The Government has made a final submission to Lord Hutton in an attempt to deflect criticism of Tony Blair and his administration when the law lord issues his long-awaited report later this month.
The lengthy submission, made on behalf of Downing Street and other government departments, was sent to Lord Hutton in November. In October, Sir Kevin Tebbitt, the permanent secretary at the Ministry of Defence, told the inquiry that the Prime Minister chaired the key meeting at No 10 which decided on the strategy which led to the identification of the government scientist Dr David Kelly.
A senior source said that the submission dealt extensively with Sir Kevin's testimony. But last night Whitehall dismissed speculation that the move was a last-minute panic measure aimed at preventing Mr Blair being criticised by Lord Hutton, who is now finalising his report.
The Prime Minister's official spokesman said the Government did not include "fresh evidence" in its document. He pointed out that James Dingemans, counsel to the inquiry, had said that all the parties to it the Government, the BBC and the Kelly family had been given the opportunity to make further written submissions and correct any factual errors made in other written statements.
Mr Blair's spokesman said: "This was submitted by the Government shortly after the conclusion of the inquiry. As Mr Dingemans said, it was an opportunity for people to correct any factual errors they say have been made in any written submissions." He declined to give any detail of the Government document.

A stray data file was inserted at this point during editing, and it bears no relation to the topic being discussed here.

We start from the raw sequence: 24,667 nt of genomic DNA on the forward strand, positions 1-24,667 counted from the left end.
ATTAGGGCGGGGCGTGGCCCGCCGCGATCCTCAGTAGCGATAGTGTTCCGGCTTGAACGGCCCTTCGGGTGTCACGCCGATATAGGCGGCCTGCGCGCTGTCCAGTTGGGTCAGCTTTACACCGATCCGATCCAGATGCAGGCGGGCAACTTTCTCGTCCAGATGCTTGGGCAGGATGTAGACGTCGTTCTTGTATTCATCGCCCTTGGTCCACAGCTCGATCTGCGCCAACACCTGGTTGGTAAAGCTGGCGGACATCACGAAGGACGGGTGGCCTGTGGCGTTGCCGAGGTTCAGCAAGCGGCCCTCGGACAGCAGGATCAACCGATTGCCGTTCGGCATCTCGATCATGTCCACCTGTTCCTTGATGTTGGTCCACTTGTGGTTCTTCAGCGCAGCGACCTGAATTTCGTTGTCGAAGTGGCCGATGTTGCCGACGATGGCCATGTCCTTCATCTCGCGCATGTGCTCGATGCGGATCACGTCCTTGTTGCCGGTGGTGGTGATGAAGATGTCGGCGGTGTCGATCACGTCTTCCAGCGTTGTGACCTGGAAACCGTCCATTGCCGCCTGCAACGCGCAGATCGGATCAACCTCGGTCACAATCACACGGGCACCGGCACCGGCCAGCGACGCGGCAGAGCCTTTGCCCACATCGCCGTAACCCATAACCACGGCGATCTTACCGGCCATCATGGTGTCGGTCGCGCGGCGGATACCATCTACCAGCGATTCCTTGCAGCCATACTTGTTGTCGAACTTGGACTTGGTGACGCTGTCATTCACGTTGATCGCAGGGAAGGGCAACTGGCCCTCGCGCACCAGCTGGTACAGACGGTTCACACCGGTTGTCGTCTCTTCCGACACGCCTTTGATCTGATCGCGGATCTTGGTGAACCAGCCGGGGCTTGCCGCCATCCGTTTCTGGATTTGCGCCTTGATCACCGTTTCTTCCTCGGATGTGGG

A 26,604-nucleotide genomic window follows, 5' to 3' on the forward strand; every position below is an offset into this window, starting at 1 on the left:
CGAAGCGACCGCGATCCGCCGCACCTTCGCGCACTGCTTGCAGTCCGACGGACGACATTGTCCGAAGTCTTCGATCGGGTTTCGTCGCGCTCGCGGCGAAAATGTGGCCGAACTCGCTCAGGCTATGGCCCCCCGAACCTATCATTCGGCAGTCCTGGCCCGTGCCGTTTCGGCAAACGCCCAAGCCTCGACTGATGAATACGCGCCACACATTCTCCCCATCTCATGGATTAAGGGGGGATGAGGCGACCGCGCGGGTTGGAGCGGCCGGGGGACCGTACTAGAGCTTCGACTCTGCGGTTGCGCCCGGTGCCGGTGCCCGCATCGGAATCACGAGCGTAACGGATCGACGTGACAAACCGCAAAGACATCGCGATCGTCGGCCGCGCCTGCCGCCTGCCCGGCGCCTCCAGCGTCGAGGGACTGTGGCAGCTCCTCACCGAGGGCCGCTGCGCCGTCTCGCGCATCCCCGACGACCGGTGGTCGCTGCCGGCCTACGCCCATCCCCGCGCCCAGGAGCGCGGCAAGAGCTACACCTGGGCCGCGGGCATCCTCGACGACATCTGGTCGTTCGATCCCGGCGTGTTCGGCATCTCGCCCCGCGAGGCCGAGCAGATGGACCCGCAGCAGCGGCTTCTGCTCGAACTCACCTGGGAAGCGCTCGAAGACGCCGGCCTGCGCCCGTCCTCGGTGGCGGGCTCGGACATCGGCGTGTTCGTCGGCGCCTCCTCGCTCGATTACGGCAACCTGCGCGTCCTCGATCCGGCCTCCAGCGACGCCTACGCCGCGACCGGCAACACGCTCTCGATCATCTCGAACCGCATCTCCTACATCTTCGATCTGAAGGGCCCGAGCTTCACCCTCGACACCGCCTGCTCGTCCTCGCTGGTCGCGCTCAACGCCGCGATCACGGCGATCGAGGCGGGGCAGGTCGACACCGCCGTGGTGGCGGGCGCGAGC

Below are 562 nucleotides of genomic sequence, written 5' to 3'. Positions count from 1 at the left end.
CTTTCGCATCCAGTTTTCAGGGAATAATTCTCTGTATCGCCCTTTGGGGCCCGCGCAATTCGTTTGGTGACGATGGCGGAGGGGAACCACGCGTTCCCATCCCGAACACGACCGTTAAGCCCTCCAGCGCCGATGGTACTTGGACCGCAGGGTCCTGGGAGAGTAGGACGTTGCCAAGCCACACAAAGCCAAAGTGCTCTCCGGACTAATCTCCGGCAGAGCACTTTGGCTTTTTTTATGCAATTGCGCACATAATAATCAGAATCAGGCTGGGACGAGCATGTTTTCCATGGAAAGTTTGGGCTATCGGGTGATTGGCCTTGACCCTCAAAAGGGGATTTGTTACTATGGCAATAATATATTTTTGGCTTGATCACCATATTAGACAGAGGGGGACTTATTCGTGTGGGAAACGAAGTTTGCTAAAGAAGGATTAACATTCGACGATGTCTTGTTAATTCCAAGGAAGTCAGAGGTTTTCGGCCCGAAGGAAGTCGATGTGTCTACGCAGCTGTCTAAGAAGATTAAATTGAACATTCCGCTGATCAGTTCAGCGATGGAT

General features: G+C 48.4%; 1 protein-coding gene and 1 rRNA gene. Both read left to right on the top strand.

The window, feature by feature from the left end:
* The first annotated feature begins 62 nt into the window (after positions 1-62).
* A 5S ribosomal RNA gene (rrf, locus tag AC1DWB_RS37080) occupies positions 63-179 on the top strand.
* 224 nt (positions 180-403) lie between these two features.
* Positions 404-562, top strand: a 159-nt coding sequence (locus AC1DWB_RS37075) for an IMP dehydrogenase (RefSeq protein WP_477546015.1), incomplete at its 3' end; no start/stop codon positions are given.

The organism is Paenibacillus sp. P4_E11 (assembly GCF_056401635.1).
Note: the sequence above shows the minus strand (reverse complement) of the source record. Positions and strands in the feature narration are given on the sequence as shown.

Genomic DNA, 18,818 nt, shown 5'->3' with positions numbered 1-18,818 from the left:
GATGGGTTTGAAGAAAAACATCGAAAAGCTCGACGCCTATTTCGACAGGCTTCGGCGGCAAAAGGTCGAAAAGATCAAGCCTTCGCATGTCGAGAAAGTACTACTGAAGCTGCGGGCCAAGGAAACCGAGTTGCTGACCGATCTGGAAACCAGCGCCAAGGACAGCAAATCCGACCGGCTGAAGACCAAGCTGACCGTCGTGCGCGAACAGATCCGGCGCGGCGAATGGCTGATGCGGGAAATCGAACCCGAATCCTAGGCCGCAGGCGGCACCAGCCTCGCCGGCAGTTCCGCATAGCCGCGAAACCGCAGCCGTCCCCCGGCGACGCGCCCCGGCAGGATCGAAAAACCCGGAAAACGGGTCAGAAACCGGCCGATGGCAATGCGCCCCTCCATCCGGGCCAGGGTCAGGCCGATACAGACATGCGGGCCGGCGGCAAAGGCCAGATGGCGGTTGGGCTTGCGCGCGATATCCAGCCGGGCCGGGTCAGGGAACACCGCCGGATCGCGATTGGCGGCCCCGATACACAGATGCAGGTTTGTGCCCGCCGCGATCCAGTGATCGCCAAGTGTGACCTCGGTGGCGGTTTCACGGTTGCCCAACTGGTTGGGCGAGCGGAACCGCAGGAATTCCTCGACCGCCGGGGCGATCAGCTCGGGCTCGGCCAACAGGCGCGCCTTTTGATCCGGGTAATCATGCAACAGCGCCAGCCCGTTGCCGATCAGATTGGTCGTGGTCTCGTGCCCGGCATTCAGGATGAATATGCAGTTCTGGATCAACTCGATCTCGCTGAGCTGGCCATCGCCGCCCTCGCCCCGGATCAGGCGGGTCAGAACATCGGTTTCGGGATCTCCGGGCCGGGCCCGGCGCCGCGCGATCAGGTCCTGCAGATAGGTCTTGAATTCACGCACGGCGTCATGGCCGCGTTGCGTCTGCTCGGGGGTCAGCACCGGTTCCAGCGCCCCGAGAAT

But the Conservative leader Michael Howard last night demanded that Mr Blair publish the late submission. In a letter to Mr Blair, Mr Howard said: "Your official spokesman has admitted only today that in November the Government made a late submission to the Hutton inquiry.
"This submission was therefore made after Sir Kevin Tebbit (the Ministry of Defence permanent secretary) gave his crucial evidence to the inquiry. "This has given rise to very serious concerns. Given the public interest involved, will you now publish this hitherto undisclosed submission?"
Sir Kevin's testimony, which raised the most serious questions at the inquiry about Mr Blair's involvement, came at a special sitting a month after Lord Hutton had finished taking evidence from other witnesses. His cross-examination was delayed because he had an eye operation.
After news broke of Dr Kelly's death in July, Mr Blair was asked by journalists: "Did you authorise anyone in Downing Street or in the Ministry of Defence to release Dr Kelly's name?" He responded: "I did not authorise the leaking of the name of David Kelly. Nobody was authorised to name Dr Kelly. I believe we have acted properly throughout."
But Sir Kevin said that a meeting at Downing Street on 8 July, chaired by Mr Blair, it was decided to issue an MoD press statement giving some details about Dr Kelly. The following day, the scientist's name was revealed in the media.